Research Reports

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1. Author (Year) Rina D. Kumar (2007)
  Title Students’ classroom participation for improved learning in an English language skills course: An action research report
  Abstract The University of the South Pacific (USP) has implemented a skill-development program designed to improve the academic performance of students. This paper looks specifically at ways of improving interactive teaching and learning in the English Language Skills (ELS) class, EL001, a skills-based course requiring active involvement of students in learning and practice. This interactivity is the dominant teaching method, and students are required to undergo a number of assessments, including written tests, assignments, discussions and participation. To compare and evaluate ways of improving interaction in the ELS classes, this research focuses on the students’ behavior in paired discussions. Their responses to questions posed by the instructors during the class discussions are evaluated. Three specific methods are adopted to determine the outcomes: the ‘one book referral strategy’, the ‘instructor monitor strategy’ and the ‘own book strategy’. The participants are 33 existing students from the Arts and Science Faculties at USP who are studying the EL001 English Language Skills course. Implementation of ‘one book referral strategy’ and the ‘instructor monitor strategy’ have proven to be most effective in an interactive learning environment.
  Source Centre for Research in International Education (CRIE), Research Paper Series. http://www.crie.org.nz/papers.htm

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2. Author (Year) Vincent Donche, Peter van Petegem and Liesje Coertjens (2008)
  Title The development of learning patterns throughout higher education
  Abstract Research on learning pattern development in higher education contexts is scarce. In this longitudinal study the development of learning patterns of professional bachelor students is analyzed. Participants in the study were 254 students enrolled in eight different study disciplines. Vermunts’ Inventory of Learning Styles was used to assess individual differences in learning conceptions and learning strategies. By examining intra-individual changes in learning patterns we expected to find developmental trends within learning patterns. Results show that meaning oriented learning increases over time and undirected learning decreases. Some learning patterns are however more subject to change than others. The development of learning patterns was found to be relative and dependent on the learning pattern which students have already mastered in the first-year of professional bachelor education.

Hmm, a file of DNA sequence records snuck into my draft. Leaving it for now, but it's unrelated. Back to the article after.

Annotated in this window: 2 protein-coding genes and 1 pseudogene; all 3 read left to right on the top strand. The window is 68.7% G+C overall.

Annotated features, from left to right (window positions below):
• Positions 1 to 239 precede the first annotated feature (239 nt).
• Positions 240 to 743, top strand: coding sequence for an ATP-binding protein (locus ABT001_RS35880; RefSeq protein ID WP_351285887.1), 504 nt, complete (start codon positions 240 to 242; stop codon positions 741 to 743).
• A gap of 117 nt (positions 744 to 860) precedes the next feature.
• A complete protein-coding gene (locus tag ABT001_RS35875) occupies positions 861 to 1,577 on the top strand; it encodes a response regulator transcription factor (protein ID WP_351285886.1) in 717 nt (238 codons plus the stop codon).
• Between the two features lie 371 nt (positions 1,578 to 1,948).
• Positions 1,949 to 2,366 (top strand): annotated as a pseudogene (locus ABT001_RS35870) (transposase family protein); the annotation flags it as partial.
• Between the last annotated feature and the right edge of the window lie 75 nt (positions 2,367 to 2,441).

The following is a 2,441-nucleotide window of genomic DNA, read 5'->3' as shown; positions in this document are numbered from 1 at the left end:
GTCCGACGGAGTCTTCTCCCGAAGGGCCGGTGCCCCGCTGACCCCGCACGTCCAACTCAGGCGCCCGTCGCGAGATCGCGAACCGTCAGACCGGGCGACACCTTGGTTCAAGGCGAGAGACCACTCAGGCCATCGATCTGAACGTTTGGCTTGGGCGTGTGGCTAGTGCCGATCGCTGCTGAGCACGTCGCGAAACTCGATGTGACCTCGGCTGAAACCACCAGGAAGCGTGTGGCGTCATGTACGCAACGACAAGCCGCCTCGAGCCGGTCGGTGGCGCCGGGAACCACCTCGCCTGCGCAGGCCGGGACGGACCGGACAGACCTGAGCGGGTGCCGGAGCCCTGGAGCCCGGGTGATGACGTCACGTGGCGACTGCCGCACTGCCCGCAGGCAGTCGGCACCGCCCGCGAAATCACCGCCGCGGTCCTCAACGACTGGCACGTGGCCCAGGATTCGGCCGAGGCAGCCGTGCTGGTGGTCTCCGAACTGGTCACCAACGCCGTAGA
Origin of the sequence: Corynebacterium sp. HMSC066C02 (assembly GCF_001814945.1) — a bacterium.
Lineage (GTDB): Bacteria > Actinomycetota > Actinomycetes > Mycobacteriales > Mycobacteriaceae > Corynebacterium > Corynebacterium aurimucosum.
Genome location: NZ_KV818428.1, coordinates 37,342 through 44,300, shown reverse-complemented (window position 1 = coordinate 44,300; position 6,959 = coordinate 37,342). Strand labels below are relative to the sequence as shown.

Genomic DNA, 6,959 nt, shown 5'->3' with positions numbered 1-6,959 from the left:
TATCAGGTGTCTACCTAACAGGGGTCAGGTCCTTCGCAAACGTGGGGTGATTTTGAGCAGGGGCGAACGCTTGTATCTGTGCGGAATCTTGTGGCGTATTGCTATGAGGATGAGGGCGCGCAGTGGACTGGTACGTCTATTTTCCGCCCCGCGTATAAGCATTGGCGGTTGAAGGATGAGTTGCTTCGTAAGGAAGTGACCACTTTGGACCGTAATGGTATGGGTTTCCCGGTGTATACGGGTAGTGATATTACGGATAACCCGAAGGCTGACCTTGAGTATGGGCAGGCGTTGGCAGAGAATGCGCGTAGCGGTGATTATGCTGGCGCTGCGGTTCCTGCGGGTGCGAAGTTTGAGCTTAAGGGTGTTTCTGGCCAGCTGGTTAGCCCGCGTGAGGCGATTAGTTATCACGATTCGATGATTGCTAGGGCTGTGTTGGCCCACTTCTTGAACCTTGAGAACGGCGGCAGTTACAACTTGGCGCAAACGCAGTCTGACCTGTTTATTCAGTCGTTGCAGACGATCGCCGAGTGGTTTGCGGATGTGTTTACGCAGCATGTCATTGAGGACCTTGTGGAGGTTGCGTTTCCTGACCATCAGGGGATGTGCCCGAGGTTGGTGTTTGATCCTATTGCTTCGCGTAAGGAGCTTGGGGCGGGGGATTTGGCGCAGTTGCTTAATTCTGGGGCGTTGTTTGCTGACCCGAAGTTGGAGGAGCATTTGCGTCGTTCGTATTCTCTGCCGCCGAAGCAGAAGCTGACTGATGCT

Source Retrieved on 29th July 2011 from http://www.academia.edu/2567936/The_development_of_learning_patterns_throughout_higher_education
  Remark A newer version of this paper can be located in Learning & Individual Differences. Jun 2010, Vol. 20 Issue 3, p256-259. 4p. But full text download is restricted.

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3. Author (Year) Gerard de Zeeuw (2005)
  Title The acquisition of high quality experience
  Abstract The search for knowledge has continued to expand to new domains since its start in the seventeenth century. Some of them have proved unusually resistant. Methods have had to proliferate to deal with the obstacles, for example in the social domain. There also have been ideological reactions. Surprisingly frequently, methods and activities that appear to be effective in dealing with such domains are classified as “preliminary” or are distinguished by a “point of view” that has yet to be transcended to achieve “true” knowledge. One such activity is the acquisition of high quality experience. It is argued in the paper that it does not deserve being treated as a poor relative. It has a history of its own and can point to many successes, for example in the development of new values and emotions. Its only drawback seems to be that the search for high quality experiences has tended to be heuristic, or if one wishes, artistic. This situation is changing, however. In the paper the differences between the acquisition of knowledge and that of high quality experience are delineated. It is argued that facilitation of the latter’s searches requires the development of interactions between entities that generate and structure experiences--i.e., of human collectives that stabilise sufficiently to execute a collective action in their environment. They are characterised by the use of coordinating languages.
  Source Journal of Research Practice, 1(1), 1-13 http://jrp.icaap.org/index.php/jrp/article/view/8/15